Assuming you have automatic transmission - the torque converter does need proper fluid level. To generate the correct coupling between the tranny and the engine. If you are going to have any hope of fixing this yourself - at a minimum you should purchase a Hanes or Chiltons manual. Hope this all helps.
Addition: the correct fluid level is something which you can easily check yourself. The vehicle MUST be at normal operating temperature (158 - 176 degrees F)
Must be on a level surface; set the parking brake.
With the engine idling; shift the selector into each gear from P range to L range and then return to P range.
With the engine idling; pull out the transmission dipstick and completely wipe it clean.
Push back the dipstick FULLY into the tube.
Pull it back out and check that the fluid level is in the HOT range. If the level is at the low side of either range - add fluid.
Fluid type is ATF DEXRON II. CAUTION: Do NOT overfill.
The above iis something that you can easily do; and is direct from the Factory Service manual for an 88 Camry.
BTW: For troubleshooting an automatic transmission; the flow chart has NOTHING about the vehicle being bouncy or not idling correctly at a stop light. The absolute closest to this description for deciphering various transmission difficulties is the following:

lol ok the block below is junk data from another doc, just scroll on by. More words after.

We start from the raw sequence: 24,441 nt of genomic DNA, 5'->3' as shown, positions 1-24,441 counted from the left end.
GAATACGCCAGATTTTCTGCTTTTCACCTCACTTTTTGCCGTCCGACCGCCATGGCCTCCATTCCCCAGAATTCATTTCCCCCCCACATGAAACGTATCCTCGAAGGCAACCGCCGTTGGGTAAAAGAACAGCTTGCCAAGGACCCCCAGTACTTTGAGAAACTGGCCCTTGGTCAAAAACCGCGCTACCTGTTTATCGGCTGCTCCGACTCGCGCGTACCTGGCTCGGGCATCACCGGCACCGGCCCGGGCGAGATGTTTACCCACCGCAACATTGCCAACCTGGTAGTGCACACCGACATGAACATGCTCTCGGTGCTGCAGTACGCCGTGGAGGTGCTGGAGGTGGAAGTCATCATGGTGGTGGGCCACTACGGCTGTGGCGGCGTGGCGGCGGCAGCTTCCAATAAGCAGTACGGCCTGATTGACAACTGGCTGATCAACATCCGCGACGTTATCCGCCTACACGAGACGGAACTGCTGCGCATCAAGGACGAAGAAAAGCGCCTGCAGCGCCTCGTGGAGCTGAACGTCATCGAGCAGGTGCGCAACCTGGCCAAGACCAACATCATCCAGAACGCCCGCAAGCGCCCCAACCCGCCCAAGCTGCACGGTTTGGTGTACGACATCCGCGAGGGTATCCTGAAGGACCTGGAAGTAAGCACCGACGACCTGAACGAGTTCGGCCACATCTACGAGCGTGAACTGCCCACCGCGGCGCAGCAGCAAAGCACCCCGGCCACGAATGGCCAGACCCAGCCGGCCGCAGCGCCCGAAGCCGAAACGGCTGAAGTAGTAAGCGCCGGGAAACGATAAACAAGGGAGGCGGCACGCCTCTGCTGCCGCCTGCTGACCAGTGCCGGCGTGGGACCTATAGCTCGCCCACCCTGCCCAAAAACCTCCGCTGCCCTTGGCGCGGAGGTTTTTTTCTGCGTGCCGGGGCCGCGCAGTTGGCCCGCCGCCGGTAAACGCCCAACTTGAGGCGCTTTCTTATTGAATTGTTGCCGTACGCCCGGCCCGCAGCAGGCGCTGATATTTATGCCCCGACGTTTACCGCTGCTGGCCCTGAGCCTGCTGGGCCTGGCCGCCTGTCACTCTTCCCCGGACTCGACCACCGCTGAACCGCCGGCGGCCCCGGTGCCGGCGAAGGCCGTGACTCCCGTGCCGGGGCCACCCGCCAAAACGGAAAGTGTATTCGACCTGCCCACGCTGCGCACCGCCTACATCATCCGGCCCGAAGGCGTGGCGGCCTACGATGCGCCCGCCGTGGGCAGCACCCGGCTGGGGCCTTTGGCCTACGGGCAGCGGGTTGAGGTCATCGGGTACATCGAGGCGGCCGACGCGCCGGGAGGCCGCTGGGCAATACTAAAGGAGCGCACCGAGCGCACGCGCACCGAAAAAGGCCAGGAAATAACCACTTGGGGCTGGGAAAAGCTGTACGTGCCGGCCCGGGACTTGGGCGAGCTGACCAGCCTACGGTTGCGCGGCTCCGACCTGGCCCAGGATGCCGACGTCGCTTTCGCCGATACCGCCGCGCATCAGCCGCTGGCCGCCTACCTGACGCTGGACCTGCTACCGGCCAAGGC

Problem: Slips on 1-2, 2-3 or 3-OD upshift, or slips or shudders on acceleration.
I don't think it is your transmission. However, the above mentioned problem is caused by the following possibilities per the shop manual:
1. Control cable out of adjustment.
2. Throttle cable out of adjustment.
3. Valve body faulty.
4. Solenoid valve faulty.
5. Transmission faulty.
(I would think 3 - 5 are all essentially transmission faulty - but hey - I didn't write the steps.)
So now, with all of this info - what are you going to do. Take it to a shop and pay for diagnostics; sign up with alldata; etc. Just wondering what you think your next action will be.
Sunday, January 13th, 2013 AT 7:07 PM